Years of repression combined with a failed military campaign could only be bad for Nicholas. A strong and decisive leader may have coped with this scenario. Nicholas appointed Prince Mirsky to be Minister of the Interior. It was a disastrous appointment. He believed in his own importance - he must, in his mind, be able to be appointed by the tsar to such an important position. In Mirsky's first press conference, he asked for the people to be confident in the government and to those present seemed to offer the chance of reform. This led to him being reprimanded by the tsar but the damage had been done. Many now expected reform and would accept nothing less. In fact, Mirsky's lack of political experience was exploited here. In the past, a tsar had refused all calls for any form of a national meeting to discuss "issues". Such a meeting might lead to calls for a national assembly. The fact that Mirsky did allow such a meeting to go ahead, was a sign that autocracy was starting to be challenged. The Russo Japanese War had clearly lead to Revolution in 1905, and for the first time in October the Tsarist regime was faced with its most united opposition in Tsarist history. Concession seemed inevitable in an attempt to divide opposition. An attempt to try and appease the Liberals lead to the creation of the 'October Manifesto', which was the effective establishment of a legislative Duma, which was to act as a Parliament with law making powers. The manifesto also contained a promise to introduce a wide range of civil rights such as free speech and the legalising of trade unions. The liberals were, for the time being satisfied and their thirst for reform, temporarily quelled. The peasants were also seduced by the eventual abolishment of redemption payments. The liberals and the peasants were easily satisfied by bribery, however industrial workers would not be so easily convinced and it was clear a more violent approach was indispensable. ...read more.

Conclusion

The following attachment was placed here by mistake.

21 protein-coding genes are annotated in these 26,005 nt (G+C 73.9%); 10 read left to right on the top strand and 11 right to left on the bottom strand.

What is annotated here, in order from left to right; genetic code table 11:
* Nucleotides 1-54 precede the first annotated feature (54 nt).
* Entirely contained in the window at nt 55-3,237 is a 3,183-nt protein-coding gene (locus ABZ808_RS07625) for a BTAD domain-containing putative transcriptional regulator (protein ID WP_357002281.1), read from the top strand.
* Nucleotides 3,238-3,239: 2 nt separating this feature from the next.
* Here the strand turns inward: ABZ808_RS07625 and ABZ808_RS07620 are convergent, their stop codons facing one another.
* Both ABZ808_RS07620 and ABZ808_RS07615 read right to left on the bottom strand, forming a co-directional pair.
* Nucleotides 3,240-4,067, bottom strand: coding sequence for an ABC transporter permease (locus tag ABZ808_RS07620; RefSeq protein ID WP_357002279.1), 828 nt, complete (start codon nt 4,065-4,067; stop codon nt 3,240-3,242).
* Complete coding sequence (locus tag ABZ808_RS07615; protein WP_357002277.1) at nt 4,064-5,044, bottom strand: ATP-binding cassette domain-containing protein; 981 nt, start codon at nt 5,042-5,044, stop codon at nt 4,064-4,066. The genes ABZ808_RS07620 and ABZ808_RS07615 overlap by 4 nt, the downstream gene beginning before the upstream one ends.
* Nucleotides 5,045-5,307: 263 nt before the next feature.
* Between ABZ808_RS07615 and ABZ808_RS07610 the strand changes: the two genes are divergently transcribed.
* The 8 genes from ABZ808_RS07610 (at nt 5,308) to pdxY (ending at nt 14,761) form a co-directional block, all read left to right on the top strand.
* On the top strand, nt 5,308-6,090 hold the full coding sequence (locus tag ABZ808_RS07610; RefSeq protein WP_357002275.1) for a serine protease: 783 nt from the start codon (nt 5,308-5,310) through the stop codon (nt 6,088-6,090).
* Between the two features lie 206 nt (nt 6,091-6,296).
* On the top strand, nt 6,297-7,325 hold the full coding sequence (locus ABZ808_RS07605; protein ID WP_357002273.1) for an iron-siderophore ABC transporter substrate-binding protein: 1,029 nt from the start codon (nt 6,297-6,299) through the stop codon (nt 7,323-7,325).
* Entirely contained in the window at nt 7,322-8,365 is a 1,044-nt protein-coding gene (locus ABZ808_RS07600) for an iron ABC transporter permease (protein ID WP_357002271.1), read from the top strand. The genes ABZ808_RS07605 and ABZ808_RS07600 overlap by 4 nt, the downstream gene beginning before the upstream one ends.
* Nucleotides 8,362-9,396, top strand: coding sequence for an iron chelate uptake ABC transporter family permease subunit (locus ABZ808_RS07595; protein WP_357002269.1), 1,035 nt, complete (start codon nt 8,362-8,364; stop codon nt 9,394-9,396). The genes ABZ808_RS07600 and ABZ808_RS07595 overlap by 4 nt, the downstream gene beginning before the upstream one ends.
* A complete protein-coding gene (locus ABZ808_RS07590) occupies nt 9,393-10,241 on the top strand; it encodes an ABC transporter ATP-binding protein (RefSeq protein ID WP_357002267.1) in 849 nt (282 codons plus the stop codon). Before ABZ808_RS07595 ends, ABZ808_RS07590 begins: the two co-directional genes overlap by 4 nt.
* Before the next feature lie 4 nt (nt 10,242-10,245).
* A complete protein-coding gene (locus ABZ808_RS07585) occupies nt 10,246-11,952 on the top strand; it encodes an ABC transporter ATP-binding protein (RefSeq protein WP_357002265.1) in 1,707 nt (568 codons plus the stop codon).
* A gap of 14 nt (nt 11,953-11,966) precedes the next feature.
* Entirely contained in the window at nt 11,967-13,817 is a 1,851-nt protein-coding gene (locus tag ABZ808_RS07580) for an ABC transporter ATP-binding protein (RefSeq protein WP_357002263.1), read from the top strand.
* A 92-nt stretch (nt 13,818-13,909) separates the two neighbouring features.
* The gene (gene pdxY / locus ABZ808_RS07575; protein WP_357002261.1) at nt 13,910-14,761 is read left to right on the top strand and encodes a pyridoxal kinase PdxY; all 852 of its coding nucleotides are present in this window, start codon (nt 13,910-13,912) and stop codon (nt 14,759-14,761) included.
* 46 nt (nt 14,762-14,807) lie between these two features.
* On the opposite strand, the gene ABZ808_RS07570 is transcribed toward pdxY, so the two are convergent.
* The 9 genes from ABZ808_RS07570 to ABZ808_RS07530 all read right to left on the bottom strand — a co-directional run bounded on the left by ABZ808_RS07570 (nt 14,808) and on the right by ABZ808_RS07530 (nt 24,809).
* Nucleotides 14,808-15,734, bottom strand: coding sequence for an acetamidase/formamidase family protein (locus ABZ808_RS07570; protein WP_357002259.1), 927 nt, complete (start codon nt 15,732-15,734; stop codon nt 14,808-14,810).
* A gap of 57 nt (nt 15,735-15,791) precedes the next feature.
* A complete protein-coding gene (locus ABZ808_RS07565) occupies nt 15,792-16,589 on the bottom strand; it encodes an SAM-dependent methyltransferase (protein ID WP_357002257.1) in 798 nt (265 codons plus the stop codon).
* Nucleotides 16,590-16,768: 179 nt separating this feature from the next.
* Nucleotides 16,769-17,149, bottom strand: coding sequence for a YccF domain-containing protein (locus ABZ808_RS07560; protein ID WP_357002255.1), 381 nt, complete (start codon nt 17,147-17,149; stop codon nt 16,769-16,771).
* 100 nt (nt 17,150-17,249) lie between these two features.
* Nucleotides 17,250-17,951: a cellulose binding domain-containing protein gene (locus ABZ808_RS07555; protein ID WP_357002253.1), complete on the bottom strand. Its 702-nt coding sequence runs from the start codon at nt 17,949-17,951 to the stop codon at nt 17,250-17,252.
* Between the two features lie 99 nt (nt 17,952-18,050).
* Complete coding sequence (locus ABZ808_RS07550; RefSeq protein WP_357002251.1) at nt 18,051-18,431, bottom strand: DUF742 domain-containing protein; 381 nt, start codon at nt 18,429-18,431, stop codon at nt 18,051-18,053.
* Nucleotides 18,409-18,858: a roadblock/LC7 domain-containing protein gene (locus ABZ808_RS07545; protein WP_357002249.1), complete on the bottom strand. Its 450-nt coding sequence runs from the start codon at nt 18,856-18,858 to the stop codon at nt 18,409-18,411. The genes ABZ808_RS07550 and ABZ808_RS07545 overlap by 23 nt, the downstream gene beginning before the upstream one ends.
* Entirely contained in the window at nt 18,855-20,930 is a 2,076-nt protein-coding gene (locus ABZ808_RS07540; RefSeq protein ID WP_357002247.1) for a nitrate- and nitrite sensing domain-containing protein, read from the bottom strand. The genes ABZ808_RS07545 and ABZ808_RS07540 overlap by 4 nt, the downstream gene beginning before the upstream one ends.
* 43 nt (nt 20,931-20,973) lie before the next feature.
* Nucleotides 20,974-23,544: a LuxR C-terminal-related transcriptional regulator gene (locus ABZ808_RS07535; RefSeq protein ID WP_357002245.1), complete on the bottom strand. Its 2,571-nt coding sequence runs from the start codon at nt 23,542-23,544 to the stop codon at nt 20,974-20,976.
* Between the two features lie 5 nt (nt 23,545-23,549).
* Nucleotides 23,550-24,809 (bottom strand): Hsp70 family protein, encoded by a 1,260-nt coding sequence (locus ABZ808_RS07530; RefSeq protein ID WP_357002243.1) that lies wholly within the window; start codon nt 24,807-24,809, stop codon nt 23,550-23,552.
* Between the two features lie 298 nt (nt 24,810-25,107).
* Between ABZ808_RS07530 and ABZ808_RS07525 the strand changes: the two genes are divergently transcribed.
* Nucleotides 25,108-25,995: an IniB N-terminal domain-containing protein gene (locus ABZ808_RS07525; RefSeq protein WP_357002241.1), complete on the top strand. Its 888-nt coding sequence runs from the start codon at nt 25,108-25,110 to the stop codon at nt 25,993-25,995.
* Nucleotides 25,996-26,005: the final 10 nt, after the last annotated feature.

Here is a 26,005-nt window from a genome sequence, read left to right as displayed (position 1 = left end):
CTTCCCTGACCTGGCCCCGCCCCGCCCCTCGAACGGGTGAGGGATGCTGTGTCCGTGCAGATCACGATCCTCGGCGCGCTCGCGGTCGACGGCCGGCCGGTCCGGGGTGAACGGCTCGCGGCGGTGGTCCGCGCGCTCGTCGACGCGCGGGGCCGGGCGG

Michael's refusal to accept the throne marked the end of Imperial Russia. Russia's participation in war, and more significantly defeat that left the nation in tatters, again proves Trotsky correct. The defeat resurfaced rife discontent that had been omnipresent in Russia after each and every war. War was the outlet for the discontent, and allowed Russians to unite and force change by means of revolution. Defeat in World War One had had the same impact as the previous two wars of 1856 and 1905, however this time there was no defence and the result was the collapse of autocracy and Romanov rule. War was the main ingredient that catalysed the need for change and granted the opportunity for this change to occur. War in Russia had brought to the surface the underlying issues that had always been close to erupting and were finally allowed to do so again by the impact of war, which indeed again, succeeded in being the locomotive for change and history. However, change cannot be merely identified as measures introduced and carried out by the Tsars, but change must also be identified as the changes in the attitudes and mindset of the population. Obviously change was introduced on a practical level, such as the concessions granted after 1905, but many many attitudes were changed in the aftermath of the wars that were very significant because every time a war arose, changes were implemented which influenced peoples opinions and attitudes to the regime. The constant wars and revolutions that riddled Russia always influenced peoples' judgments and this definitely lead to the eventual over throwing of the Tsarist regime. So all in all, it is fair to conclude that Trotsky's statement is indeed very true, and significant to understanding the impact of war upon a nation. However, it can be argued is it war that causes change, or the defeat in war that leads to change. Either way, war can be highlighted as the principal component in creating change, and I believe this would happen whether a country benefits from victory or suffers defeat. ...read more.